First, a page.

Shrek

Bomb Rating: 

If you're bringing an infant into the theater, you're too dumb to be having children in the first place.

Here's the primary reason I find animated films like "Shrek" to be about as enjoyable as irritable vampire bats crawling around in my pants: Parents feel it's a perfect excuse to dump their screeching satan spawn at the theater and escape to shop for a couple of hours. And the kids at these things are only getting younger -- movies such as "Shrek" are apparently an excellent and inexpensive alternative to a nursery.

First off, if your child can't even speak yet, he or she isn't old enough to be in a movie theater. What in the hell gives you the right to annoy the entire audience with your child's screaming and gurgling and continuous unattended defecation? Here's an irony: If you're bringing an infant into the theater, you're too dumb to be having children in the first place. Having children is a privilege, not a right, and if you aren't bright enough to understand simple etiquette in a crowded theater, don't forget to grab your gift certificate for free sterilization on your way out. Don't have kids just because you don't have anything else to do with your life. Find a personality first.

At the beginning of the film, Shrek (voice by Mike Myers) is reading a fairy tale. Believing it's crap, he rips the page out of the book and wipes his ass with it. The film is full of this kind of humor because the filmmakers realize that kids who have been dumped in front this putrid swill are genetically predisposed to laugh at anything that involves the anus. The reason? Because their parents are assholes and when they grow up, the kids are going to be assholes too.

Shrek's swamp is overrun by fairy tale creatures who have been kicked out of the kingdom of Lord Farquaad (John Lithgow). Shrek visits the Lord and makes a deal with him: Shrek will rescue Princess Fiona (Cameron Diaz) if the Lord evicts the fairy tale creatures from the swamp. Thus, with Donkey (Eddie Murphy), Shrek sets off on his mission. Donkey is clearly a representation of a black man, and is portrayed as quite the ass. The green Shrek doesn't seem to like Donkey and is obviously a racist.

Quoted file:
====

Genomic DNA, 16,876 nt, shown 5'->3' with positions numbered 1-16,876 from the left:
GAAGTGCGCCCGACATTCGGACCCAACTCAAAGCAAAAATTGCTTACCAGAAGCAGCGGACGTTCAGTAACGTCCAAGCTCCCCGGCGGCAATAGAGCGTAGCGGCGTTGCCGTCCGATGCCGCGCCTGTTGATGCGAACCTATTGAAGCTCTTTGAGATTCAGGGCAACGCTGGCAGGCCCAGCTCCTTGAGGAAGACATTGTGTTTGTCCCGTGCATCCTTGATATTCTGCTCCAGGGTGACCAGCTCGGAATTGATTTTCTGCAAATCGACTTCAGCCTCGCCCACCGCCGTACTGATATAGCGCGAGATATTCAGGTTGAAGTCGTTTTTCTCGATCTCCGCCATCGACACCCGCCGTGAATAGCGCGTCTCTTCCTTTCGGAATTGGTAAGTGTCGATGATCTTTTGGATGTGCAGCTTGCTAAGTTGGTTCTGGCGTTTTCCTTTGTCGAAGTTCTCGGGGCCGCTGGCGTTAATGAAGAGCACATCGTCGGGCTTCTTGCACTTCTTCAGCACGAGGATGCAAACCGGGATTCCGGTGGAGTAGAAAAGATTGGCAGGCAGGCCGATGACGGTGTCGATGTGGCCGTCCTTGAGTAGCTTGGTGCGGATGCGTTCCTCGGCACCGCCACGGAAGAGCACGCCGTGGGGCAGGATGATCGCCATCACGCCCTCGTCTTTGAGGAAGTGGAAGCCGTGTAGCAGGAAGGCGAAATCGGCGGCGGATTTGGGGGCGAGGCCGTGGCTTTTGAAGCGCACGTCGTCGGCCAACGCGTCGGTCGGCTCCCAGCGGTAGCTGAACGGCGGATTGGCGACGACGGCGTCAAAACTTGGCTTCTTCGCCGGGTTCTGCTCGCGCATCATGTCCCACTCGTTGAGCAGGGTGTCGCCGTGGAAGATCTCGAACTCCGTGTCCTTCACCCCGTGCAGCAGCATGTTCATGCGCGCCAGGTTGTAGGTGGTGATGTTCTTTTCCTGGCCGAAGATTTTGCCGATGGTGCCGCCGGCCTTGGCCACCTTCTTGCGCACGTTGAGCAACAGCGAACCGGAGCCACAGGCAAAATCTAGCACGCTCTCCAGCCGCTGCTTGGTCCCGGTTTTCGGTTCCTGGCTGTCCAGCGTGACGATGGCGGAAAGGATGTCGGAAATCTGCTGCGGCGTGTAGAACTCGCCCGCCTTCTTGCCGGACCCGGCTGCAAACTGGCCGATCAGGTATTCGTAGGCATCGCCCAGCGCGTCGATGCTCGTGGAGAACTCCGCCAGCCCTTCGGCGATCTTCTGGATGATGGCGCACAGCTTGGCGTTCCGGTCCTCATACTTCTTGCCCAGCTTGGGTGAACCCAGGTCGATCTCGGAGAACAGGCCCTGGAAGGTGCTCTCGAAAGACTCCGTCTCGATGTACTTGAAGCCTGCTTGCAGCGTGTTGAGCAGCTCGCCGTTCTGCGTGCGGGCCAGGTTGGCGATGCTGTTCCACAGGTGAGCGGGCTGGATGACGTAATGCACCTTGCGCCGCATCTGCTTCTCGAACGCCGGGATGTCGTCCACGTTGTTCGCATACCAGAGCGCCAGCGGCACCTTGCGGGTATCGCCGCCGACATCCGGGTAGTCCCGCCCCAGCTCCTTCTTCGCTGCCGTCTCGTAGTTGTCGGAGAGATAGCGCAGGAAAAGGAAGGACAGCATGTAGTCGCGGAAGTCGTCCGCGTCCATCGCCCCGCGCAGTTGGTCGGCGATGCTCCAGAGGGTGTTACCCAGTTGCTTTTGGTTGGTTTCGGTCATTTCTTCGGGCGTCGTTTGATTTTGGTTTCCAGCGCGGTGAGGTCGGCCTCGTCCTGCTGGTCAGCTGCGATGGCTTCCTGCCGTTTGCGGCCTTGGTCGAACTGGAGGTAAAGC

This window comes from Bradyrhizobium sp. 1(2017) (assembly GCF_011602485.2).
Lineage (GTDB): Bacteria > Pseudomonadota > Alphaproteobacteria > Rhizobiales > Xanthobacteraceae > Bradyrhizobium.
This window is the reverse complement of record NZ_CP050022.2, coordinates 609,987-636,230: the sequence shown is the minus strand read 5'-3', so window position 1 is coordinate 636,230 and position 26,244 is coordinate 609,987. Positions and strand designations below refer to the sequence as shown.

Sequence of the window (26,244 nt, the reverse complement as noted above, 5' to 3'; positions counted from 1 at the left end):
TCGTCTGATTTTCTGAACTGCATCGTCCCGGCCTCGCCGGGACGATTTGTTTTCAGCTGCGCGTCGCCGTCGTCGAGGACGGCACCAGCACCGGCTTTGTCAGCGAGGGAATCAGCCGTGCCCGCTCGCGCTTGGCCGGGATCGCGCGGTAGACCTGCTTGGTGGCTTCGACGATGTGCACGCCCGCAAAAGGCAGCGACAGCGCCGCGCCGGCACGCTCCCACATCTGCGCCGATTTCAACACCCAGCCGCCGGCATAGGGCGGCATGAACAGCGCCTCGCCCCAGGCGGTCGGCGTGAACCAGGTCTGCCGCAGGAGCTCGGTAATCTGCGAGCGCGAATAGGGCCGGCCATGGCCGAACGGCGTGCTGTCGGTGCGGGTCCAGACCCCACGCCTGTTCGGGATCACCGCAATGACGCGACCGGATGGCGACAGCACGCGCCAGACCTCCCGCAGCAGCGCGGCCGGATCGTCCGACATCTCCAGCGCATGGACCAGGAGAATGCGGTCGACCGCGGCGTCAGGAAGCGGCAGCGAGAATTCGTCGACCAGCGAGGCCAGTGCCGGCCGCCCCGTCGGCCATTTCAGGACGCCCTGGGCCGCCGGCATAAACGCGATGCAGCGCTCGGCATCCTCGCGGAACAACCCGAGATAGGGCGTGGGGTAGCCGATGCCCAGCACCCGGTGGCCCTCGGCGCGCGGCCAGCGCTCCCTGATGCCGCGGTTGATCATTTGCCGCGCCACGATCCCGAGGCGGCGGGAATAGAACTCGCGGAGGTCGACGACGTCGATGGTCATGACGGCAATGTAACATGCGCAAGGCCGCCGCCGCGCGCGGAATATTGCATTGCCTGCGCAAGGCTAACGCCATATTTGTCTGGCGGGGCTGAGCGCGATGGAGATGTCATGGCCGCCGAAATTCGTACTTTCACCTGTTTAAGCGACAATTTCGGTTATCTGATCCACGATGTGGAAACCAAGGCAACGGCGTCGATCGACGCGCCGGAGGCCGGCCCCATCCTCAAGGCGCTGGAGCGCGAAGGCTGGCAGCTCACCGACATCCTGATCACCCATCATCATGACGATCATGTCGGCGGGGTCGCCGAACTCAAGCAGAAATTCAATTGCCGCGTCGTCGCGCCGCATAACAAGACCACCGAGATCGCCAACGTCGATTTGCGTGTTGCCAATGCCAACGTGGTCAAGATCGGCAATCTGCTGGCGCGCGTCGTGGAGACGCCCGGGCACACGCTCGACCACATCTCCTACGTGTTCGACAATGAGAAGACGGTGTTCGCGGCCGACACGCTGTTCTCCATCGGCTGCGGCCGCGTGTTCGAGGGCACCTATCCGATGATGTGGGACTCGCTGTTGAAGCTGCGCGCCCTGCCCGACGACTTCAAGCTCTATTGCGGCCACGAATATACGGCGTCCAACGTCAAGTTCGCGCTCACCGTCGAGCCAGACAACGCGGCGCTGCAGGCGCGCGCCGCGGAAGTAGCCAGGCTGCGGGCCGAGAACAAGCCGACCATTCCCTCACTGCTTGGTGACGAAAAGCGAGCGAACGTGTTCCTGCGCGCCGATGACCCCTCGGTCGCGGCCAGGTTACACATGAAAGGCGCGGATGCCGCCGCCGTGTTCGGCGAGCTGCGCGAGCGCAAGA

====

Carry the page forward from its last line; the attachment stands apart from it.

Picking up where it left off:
The producer of this film, who also happens to be one of the founding partners of DreamWorks, is Jeffrey Katzenberg. Because Lord Farquaad presides over a castle of obnoxious rides and self-aggrandizing garbage, many have taken this to be Katzenberg's shot at his former Disney boss, Michael Eisner. Personally, I don't get too worked up when one control freak takes pot shots at another. And since Katzenberg IS like four feet tall, it's a little ironic that his midget Lord is somehow supposed to represent Eisner. The moral of the tale is the usual warmed-over "ABC after-school special" platitude: Don't be afraid to be yourself. One can only hope that the filth-covered infants crawling freely about the theater licking the floor clean of soda residue decline to take it to heart.

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